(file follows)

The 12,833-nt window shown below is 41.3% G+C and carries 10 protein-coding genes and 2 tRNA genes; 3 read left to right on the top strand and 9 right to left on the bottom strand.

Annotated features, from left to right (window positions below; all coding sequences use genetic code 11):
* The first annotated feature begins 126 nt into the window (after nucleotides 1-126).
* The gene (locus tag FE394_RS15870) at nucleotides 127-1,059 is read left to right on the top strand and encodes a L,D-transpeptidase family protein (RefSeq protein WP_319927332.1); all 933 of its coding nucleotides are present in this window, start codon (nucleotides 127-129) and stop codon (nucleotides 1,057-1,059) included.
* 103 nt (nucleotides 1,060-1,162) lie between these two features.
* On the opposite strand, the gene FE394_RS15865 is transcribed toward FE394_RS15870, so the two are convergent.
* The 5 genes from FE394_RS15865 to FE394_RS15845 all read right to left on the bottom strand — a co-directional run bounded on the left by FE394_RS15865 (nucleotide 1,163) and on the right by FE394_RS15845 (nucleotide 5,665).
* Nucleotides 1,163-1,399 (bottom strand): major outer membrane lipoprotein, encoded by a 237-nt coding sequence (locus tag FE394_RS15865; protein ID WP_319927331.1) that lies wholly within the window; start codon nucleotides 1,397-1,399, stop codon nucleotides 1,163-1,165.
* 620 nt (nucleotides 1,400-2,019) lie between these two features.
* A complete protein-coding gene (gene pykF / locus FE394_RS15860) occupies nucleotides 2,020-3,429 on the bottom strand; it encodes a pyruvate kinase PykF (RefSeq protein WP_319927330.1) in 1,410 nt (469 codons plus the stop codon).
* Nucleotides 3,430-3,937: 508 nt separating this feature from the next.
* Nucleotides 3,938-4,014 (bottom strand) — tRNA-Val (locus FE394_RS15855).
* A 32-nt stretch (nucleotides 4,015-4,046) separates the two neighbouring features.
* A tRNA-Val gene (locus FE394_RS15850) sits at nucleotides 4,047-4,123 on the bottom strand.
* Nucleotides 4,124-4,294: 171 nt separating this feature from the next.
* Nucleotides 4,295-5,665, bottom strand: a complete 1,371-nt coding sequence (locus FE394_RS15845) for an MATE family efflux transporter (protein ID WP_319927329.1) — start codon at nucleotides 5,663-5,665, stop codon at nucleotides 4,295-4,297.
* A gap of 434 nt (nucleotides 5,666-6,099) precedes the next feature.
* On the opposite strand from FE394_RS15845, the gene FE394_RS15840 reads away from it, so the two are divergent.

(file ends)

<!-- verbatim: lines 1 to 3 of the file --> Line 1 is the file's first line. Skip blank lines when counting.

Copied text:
The 12,833-nt window shown below is 41.3% G+C and carries 10 protein-coding genes and 2 tRNA genes; 3 read left to right on the top strand and 9 right to left on the bottom strand.

Annotated features, from left to right (window positions below; all coding sequences use genetic code 11):
* The first annotated feature begins 126 nt into the window (after nucleotides 1-126).